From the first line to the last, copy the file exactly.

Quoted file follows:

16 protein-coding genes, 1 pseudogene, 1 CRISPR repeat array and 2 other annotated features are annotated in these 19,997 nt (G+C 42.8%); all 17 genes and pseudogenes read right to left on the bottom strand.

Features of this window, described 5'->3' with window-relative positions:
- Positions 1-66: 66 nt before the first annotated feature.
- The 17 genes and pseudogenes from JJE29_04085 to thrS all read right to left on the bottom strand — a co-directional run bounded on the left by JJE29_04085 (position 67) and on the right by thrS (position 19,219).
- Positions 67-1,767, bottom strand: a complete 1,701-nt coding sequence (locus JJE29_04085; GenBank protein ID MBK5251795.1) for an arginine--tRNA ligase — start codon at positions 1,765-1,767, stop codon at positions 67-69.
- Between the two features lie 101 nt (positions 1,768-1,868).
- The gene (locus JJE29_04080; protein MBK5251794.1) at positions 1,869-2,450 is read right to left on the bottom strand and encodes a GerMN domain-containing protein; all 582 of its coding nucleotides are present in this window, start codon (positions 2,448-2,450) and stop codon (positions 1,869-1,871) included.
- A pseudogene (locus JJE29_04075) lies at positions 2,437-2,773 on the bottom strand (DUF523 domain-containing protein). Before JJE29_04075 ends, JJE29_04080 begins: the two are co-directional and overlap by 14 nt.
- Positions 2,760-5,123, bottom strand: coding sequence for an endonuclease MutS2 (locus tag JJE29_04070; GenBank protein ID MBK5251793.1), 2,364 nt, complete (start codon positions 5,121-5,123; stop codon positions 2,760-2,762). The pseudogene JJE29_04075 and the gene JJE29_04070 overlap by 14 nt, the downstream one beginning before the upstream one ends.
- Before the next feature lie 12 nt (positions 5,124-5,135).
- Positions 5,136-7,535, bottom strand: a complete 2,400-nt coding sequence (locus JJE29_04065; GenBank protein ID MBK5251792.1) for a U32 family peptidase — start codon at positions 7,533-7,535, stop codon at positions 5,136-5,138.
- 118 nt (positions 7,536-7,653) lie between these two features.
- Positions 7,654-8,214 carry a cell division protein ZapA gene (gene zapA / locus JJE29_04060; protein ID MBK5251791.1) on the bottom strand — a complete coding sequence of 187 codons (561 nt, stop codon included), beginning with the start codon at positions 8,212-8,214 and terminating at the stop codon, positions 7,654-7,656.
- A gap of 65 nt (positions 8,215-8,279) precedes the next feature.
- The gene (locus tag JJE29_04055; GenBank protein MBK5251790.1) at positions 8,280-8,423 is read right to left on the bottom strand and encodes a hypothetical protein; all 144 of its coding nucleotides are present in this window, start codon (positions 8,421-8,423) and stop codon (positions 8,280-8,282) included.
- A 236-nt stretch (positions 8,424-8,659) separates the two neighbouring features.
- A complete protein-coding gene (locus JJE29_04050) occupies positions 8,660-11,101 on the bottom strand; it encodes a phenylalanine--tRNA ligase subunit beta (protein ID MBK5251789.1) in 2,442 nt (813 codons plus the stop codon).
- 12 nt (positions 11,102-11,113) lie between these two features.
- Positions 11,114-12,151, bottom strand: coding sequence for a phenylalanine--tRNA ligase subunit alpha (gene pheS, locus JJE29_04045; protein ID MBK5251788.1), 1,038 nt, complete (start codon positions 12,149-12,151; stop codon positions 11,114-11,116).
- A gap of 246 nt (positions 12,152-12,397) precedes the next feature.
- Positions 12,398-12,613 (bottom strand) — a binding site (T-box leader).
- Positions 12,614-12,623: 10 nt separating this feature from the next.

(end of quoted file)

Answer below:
16 protein-coding genes, 1 pseudogene, 1 CRISPR repeat array and 2 other annotated features are annotated in these 19,997 nt (G+C 42.8%); all 17 genes and pseudogenes read right to left on the bottom strand.

Features of this window, described 5'->3' with window-relative positions:
- Positions 1-66: 66 nt before the first annotated feature.
- The 17 genes and pseudogenes from JJE29_04085 to thrS all read right to left on the bottom strand — a co-directional run bounded on the left by JJE29_04085 (position 67) and on the right by thrS (position 19,219).
- Positions 67-1,767, bottom strand: a complete 1,701-nt coding sequence (locus JJE29_04085; GenBank protein ID MBK5251795.1) for an arginine--tRNA ligase — start codon at positions 1,765-1,767, stop codon at positions 67-69.
- Between the two features lie 101 nt (positions 1,768-1,868).
- The gene (locus JJE29_04080; protein MBK5251794.1) at positions 1,869-2,450 is read right to left on the bottom strand and encodes a GerMN domain-containing protein; all 582 of its coding nucleotides are present in this window, start codon (positions 2,448-2,450) and stop codon (positions 1,869-1,871) included.
- A pseudogene (locus JJE29_04075) lies at positions 2,437-2,773 on the bottom strand (DUF523 domain-containing protein). Before JJE29_04075 ends, JJE29_04080 begins: the two are co-directional and overlap by 14 nt.
- Positions 2,760-5,123, bottom strand: coding sequence for an endonuclease MutS2 (locus tag JJE29_04070; GenBank protein ID MBK5251793.1), 2,364 nt, complete (start codon positions 5,121-5,123; stop codon positions 2,760-2,762). The pseudogene JJE29_04075 and the gene JJE29_04070 overlap by 14 nt, the downstream one beginning before the upstream one ends.
- Before the next feature lie 12 nt (positions 5,124-5,135).
- Positions 5,136-7,535, bottom strand: a complete 2,400-nt coding sequence (locus JJE29_04065; GenBank protein ID MBK5251792.1) for a U32 family peptidase — start codon at positions 7,533-7,535, stop codon at positions 5,136-5,138.
- 118 nt (positions 7,536-7,653) lie between these two features.
- Positions 7,654-8,214 carry a cell division protein ZapA gene (gene zapA / locus JJE29_04060; protein ID MBK5251791.1) on the bottom strand — a complete coding sequence of 187 codons (561 nt, stop codon included), beginning with the start codon at positions 8,212-8,214 and terminating at the stop codon, positions 7,654-7,656.
- A gap of 65 nt (positions 8,215-8,279) precedes the next feature.
- The gene (locus tag JJE29_04055; GenBank protein MBK5251790.1) at positions 8,280-8,423 is read right to left on the bottom strand and encodes a hypothetical protein; all 144 of its coding nucleotides are present in this window, start codon (positions 8,421-8,423) and stop codon (positions 8,280-8,282) included.
- A 236-nt stretch (positions 8,424-8,659) separates the two neighbouring features.
- A complete protein-coding gene (locus JJE29_04050) occupies positions 8,660-11,101 on the bottom strand; it encodes a phenylalanine--tRNA ligase subunit beta (protein ID MBK5251789.1) in 2,442 nt (813 codons plus the stop codon).
- 12 nt (positions 11,102-11,113) lie between these two features.
- Positions 11,114-12,151, bottom strand: coding sequence for a phenylalanine--tRNA ligase subunit alpha (gene pheS, locus JJE29_04045; protein ID MBK5251788.1), 1,038 nt, complete (start codon positions 12,149-12,151; stop codon positions 11,114-11,116).
- A gap of 246 nt (positions 12,152-12,397) precedes the next feature.
- Positions 12,398-12,613 (bottom strand) — a binding site (T-box leader).
- Positions 12,614-12,623: 10 nt separating this feature from the next.